I saw two common mynahs chase a sleeping owlet out of her nesting hole on an upright snag. And then the mynahs started quarreling with each other. The owlet came back after they had flown away, fighting in mid-air as they descended upon a nearby tree. She didn’t seem pleased. That look of indignation on her face was heart-breaking.
It reminded me of when I had recently taken a friend out for dinner. Unfortunately, his office colleagues were seated a few tables away. Like hyenas, they came towards us. Their fangs were besmirched with inane banter; their eyes – thirsting for diversions. About 10 minutes later, I was ready to give up. Not just on making dinner plans, but on the nature of humanity.
My friend finally shooed them away with his power of positive manipulation. But he looked a little apprehensive. He was getting ready for one of my misanthropic rants. It’s what I do when I am with friends. I tell them how much I don’t like everybody else.
It wasn’t the first time that people have been a disruptive force in my social life. In the past, such situations have had me eulogizing the rise of homo-sapiens as the apex predator. Lately, I have realized that I wait for people to goof up so that I can rationalize my anger towards them.
It’s why I don’t belong to social circles. I keep away from communities involving writers. Stay clear of group-based birding activities. Maintain a safe distance from social activism that involves Facebook updates or media coverage.
What people do with their lives or how they perceive social issues is of no significance to me anymore. Liberals, conservatives, politicians, racists, filmmakers, philosophers, corporate employees, religious nuts, atheists, pig farmers, poets or sex offenders – at times, they have the same effect on me.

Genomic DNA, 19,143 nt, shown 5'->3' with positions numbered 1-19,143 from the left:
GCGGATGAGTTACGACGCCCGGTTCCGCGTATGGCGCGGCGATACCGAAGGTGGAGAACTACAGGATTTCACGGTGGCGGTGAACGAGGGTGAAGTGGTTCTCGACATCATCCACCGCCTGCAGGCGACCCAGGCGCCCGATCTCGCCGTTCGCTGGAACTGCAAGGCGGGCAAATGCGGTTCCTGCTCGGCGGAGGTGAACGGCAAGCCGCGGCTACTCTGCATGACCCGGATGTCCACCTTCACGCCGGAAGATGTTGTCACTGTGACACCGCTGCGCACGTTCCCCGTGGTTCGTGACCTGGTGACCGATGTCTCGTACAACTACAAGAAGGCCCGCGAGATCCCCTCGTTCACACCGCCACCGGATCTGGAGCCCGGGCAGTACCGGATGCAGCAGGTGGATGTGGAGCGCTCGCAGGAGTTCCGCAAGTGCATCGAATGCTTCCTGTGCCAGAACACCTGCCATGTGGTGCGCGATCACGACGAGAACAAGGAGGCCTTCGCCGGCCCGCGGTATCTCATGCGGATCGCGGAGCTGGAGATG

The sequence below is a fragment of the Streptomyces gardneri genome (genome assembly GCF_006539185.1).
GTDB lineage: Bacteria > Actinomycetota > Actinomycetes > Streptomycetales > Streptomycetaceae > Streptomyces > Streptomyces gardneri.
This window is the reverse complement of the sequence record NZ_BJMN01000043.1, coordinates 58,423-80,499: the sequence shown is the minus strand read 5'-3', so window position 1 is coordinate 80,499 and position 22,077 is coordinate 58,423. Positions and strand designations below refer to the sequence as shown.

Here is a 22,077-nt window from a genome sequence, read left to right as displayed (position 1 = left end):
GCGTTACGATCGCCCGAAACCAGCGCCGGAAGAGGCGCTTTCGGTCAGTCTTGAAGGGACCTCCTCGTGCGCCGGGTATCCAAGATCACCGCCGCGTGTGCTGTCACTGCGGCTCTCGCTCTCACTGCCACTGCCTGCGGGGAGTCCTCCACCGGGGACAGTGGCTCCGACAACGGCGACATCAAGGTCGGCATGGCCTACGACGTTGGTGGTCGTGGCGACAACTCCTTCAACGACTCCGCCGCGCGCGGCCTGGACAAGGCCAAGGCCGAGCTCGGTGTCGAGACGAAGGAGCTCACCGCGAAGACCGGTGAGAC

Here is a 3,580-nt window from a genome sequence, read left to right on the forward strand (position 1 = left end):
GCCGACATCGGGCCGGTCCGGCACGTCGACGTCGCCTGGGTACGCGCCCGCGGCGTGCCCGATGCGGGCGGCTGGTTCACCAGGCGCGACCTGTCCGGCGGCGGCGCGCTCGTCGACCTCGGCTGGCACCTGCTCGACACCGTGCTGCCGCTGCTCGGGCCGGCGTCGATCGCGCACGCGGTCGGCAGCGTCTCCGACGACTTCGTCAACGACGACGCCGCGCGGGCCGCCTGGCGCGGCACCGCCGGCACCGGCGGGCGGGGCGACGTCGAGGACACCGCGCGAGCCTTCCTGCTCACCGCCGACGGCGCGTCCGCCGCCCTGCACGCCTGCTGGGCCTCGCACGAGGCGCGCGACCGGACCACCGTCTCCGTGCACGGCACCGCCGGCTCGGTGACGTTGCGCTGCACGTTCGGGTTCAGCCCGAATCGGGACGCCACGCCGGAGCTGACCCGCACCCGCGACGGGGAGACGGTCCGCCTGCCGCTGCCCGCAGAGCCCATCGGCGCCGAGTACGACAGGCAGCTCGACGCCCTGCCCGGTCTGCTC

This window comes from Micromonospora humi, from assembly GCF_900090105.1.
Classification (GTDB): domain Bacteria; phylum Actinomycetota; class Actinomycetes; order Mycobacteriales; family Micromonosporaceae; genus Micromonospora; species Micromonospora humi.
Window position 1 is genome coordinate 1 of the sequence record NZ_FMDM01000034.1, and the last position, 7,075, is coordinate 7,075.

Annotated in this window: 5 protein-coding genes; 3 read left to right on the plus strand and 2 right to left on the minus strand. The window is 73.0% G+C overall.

However I can be the worst type. I am a hypocrite. I talk about how much I don’t like being around people. Yet I have relied on their kindness, irrespective of how much, to get me through hard times. And I continue to depend on each of you to keep writing in this space. Like James A. Baldwin once said, “the writer’s greed is appalling. He wants, or seems to want, everything and practically everybody, in another sense, and at the same time, he needs no one at all”.
The owlet, as annoyed as she seemed, was never belligerent about it. She went back into the hole on the snag. And she fell asleep about 15 minutes later. I didn’t rant at the restaurant either. Instead I ordered iced peach tea. Distancing oneself, while it can turn the mind into an invisible enemy, may be the best way to avoid internal conflict.
Teach me more, birdies. This could be the beginning of a beautiful and scholastic friendship.
(Photographs: Mahabalipuram, Chennai)